2005 split[edit]

CBS Corporation logo

In March 2005, Viacom announced plans of looking into splitting the company into two publicly traded companies under the continuing ownership of National Amusements. The company was not only dealing with a stagnating stock price, but also the internal rivalry between Les Moonves and Tom Freston, longtime heads of CBS and MTV Networks respectively. After the departure of Mel Karmazin in 2004, Redstone, who served as Chairman and Chief Executive Officer, decided to split the offices of President and Chief Operating Officer between Moonves and Freston. Redstone was set to retire in the near future, and a split would be a creative solution to the matter of replacing him.

The split was approved by Viacom's board June 14, 2005, took effect January 1, 2006, and effectively reversed the Viacom/CBS merger of 1999. The existing Viacom was renamed CBS Corporation (thus restoring its pre-merger name) and was headed by Moonves. It now includes Viacom's "slow growth businesses", namely CBS, The CW (a merger of UPN and The WB), CBS Radio (since sold to Entercom as of November 17, 2017[15]), Simon & Schuster, CBS Outdoor (formerly Viacom Outdoor), Showtime Networks, CBS Television Studios, CBS Television Distribution and CBS Studios International. These, according to some analysts[who?], were suffocating the growth of the MTV Networks cable business. The split effectively made CBS an independent company again.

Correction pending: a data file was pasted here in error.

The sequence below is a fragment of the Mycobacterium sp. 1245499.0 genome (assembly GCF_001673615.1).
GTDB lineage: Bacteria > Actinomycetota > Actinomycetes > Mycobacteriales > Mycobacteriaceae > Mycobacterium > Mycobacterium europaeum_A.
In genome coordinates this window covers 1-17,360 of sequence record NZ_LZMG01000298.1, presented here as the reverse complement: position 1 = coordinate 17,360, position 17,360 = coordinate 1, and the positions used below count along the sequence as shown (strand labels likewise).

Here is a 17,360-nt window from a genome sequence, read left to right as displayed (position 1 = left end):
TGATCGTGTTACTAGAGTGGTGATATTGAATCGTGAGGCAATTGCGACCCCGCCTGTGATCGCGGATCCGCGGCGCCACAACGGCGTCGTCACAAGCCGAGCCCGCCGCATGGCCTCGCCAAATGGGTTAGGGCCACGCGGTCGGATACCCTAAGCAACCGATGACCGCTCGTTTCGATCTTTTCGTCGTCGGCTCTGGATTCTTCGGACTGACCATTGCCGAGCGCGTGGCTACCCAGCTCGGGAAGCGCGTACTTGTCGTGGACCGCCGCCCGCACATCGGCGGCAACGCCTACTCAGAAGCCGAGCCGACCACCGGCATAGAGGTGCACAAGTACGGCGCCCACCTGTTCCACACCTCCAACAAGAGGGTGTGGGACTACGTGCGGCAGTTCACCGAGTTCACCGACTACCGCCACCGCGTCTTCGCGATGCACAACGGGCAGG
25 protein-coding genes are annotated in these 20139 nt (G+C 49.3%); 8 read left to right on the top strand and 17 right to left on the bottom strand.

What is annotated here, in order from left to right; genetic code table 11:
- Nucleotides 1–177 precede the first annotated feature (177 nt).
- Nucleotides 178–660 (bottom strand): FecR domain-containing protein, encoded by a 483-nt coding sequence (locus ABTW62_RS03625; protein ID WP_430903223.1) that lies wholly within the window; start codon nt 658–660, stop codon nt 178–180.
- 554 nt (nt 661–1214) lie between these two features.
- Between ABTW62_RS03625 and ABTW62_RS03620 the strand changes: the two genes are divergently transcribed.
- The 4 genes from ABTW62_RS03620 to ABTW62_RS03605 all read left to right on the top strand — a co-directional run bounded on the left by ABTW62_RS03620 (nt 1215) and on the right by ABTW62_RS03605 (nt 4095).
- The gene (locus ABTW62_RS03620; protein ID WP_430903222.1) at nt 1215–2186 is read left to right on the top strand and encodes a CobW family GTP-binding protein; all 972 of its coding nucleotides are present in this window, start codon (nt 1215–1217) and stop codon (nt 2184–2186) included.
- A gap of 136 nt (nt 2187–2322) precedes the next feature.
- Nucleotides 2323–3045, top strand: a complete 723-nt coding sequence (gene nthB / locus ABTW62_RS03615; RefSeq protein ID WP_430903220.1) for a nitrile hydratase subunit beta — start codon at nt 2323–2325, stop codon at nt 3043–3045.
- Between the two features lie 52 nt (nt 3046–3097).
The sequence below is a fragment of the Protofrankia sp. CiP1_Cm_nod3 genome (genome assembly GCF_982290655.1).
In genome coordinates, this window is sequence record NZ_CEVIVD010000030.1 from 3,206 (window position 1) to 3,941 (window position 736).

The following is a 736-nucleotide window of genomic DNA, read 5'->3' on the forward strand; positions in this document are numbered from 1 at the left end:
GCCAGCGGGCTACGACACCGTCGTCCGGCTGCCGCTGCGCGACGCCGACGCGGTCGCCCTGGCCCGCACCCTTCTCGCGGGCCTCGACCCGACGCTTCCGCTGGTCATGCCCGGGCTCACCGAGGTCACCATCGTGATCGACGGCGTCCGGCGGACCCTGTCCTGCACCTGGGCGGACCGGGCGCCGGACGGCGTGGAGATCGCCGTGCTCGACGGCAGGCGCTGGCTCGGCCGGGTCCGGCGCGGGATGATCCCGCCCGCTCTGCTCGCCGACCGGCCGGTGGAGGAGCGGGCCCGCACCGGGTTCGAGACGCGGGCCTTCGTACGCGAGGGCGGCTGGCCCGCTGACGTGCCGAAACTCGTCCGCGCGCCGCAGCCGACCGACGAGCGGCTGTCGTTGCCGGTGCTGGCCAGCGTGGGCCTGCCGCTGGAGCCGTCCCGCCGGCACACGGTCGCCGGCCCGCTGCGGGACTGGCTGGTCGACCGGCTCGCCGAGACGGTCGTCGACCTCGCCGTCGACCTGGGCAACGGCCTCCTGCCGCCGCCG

In addition, CBS Corporation was given Paramount Parks, which it later sold to amusement park operator Cedar Fair on June 30, 2006, and the CBS College Sports Network, now known as the CBS Sports Network.

Logo of the spun-off Viacom, introduced on January 1, 2006

Additionally, a new spin-off company was created called Viacom, which was headed by Freston. It comprises MTV Networks, BET Networks, Paramount's movie studio, and Paramount Pictures' home entertainment operations. These businesses are categorized as the high-growth businesses (MTV Networks and BET Networks in particular), and if they were split into a separate company, it could infuse new funds/capital to allow for future acquisitions and expansion.

In September 2006, Redstone fired Freston and named Philippe Dauman as the new head of Viacom.

National Amusements is the administrator of the two companies formed after the split.

Possible re-merger of Viacom and CBS[edit]

On September 29, 2016, National Amusements sent a letter to the company and CBS Corporation, encouraging the two companies to merge back into one company.[16] On December 12, the deal was called off.[17]

On January 12, 2018, CNBC reported that Viacom had re-entered talks to merge back into CBS Corporation, after Disney's proposed acquisition of 21st Century Fox assets, AT&T's acquisition of Time Warner, and the heavy competition from streaming companies such as Netflix and Amazon.[18] Shortly afterward, it was reported that the combined company could be a suitor for acquiring the film studio Lionsgate.[19] Viacom and Lionsgate were both interested in acquiring The Weinstein Company.[20]